What are the biggest challenges faced by business leaders today?
Andrew White, associate dean – executive education, Said Business School (AW): People used to think change happened periodically, but in many industries it’s continuous. Customers are also becoming much more powerful through social media and social networks.
Kai Peters, chief executive, Ashridge Business School (KP): Leaders are increasingly having to deal with issues such as sustainability, the need for creativity, ongoing economic uncertainty and the growing power of Asia. There is also a greater need for leaders who adopt the style of a steward and involve others.
Nick Bacon, professor of HR management, Cass Business School (NB): In recent years, many business leaders have increased shareholder value at their employees’ expense, typically by outsourcing work, off-shoring activities and holding down wages. They have neglected the need to boost long-term workforce skills, value-added jobs, living standards and job security.
This focus on reducing labour costs has failed to address the UK’s relatively low levels of productivity. Middle and lower income workers have experienced greater insecurity, growing wage inequality and cuts in pension benefits. Underemployment has increased thanks to a lack of high-quality roles, with more employees overqualified for their jobs or looking for overtime to offset low pay.
Kim Turnbull James, professor of executive learning, Cranfield School of Management (KTJ): If your organisation wants to deal better with global connectivity and competition, you need to question fundamental assumptions about how it operates. You cannot rely on your current winning formula to provide future success.
Nick Holley, director – centre for HR excellence, Henley Business School (NH): Customers have always wanted more for less and competitors have always been willing to compete in an illogical way. But the speed and scope for change is increasing. Big Data and social media are making a huge impact on the need for transparency and how quickly we (or our customers and competitors) can gain insights.
Dr Jonathan Trevor, lecturer in HR and organisations, University of Cambridge Judge Business School (JT): Greater financial constraints have led business leaders to focus on short-term gains to maintain cash flows, rather than finding long-term solutions. Also, customers are demanding more variety and personalisation of service and products instead of value for money. And there are many external factors influencing firms and speeding up the pace of change. Long-term investment is needed, but by its nature it is uncertain, inefficient and prevented by financial constraints. This creates a limbo.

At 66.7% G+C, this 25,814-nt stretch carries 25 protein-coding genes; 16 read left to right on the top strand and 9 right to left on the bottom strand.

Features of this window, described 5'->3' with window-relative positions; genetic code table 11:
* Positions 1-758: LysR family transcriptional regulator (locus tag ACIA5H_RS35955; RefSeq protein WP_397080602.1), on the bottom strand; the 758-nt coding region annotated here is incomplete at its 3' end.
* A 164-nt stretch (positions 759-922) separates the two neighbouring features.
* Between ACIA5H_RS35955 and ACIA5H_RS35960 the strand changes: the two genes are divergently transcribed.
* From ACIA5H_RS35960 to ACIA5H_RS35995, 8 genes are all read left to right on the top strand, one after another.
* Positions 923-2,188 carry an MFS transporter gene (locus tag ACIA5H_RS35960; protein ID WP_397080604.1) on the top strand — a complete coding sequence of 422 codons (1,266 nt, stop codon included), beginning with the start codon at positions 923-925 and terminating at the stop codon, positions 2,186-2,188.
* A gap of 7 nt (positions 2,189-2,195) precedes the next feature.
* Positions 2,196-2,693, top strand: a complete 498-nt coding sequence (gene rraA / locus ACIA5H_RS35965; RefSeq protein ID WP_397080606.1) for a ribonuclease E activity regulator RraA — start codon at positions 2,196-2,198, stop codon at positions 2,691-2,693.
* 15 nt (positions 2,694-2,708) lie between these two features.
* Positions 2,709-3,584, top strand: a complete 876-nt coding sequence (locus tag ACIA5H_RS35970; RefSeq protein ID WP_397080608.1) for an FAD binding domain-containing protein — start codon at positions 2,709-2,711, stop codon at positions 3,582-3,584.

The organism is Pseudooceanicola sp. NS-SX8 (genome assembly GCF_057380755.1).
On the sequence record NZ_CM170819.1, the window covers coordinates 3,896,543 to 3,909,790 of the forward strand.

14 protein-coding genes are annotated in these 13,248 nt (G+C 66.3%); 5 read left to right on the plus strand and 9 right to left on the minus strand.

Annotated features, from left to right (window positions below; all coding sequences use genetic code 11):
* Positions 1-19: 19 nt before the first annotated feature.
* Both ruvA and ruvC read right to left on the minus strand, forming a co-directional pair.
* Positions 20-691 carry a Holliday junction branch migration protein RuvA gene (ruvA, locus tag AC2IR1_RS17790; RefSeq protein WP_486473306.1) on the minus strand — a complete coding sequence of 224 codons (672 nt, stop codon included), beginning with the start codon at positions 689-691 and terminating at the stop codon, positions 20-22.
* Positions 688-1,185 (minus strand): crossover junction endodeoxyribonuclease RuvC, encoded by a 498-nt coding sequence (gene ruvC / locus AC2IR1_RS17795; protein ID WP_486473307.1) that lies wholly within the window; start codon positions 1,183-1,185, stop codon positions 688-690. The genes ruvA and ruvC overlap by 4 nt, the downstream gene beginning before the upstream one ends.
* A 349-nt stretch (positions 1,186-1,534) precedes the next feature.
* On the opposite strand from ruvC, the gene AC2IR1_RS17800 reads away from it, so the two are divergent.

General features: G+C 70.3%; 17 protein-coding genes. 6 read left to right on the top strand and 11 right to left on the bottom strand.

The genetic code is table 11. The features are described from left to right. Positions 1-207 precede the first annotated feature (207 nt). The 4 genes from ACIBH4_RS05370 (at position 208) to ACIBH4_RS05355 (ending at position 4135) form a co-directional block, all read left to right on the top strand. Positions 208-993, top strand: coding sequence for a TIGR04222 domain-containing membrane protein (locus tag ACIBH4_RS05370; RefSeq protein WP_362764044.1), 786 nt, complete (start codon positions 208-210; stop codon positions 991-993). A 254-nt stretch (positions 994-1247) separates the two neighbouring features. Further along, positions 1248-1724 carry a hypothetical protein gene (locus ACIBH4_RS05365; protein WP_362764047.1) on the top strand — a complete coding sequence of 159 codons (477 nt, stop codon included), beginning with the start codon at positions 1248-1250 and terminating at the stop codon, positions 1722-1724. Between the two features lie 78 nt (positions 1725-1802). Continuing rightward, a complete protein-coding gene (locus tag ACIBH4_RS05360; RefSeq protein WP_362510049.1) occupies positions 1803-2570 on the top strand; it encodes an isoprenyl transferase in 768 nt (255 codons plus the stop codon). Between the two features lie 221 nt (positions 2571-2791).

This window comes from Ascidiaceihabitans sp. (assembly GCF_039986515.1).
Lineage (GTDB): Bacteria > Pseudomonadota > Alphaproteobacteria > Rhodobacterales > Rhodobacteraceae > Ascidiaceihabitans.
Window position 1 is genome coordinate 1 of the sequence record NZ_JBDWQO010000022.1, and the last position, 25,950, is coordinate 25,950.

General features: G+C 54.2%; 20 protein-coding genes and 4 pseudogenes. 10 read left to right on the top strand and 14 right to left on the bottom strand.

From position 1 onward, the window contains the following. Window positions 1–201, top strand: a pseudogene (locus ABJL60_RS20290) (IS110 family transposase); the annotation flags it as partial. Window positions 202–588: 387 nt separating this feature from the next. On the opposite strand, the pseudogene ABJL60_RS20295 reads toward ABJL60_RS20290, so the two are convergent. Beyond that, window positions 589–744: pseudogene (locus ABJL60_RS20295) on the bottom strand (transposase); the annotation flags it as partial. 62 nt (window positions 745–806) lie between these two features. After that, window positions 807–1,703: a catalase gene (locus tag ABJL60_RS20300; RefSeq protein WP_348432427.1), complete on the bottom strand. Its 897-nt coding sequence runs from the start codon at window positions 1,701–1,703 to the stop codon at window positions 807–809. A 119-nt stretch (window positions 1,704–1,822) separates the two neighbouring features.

Are executives suffering from a crisis of confidence in their leaders? If so, why?
AW: Particularly in industries that have got into trouble (such as financial services), the pressure on leaders is increasing.
As a society, we still have a need for leaders, but we project onto them a desire to serve a wider agenda. In some cases we have seen them as being very self-centred, for example in executive pay scandals.
KP: In times of uncertainty, people look for clarity and a distinct plan. Leaders are not in a position to offer the answers – but they can help ask the right questions.
NB: Employees need a pay rise. The public lacks confidence in business leaders whose incomes are increasing and where shareholders receive greater returns while employees’ living standards fall. This could be redressed by fairly sharing the gains of economic recovery.
KTJ: In a period of uncertainty you need to be able to channel people’s anxieties into productive, purposeful change. Leaders need to create environments where people can come up with new ideas and solutions.
People want leaders they can identify with, who walk the talk. We need much more than top-down visions and mission statements.
JT: If anything, there is too much confidence in leaders who are highly paid and therefore expected to have all the answers and lead their organisations successfully.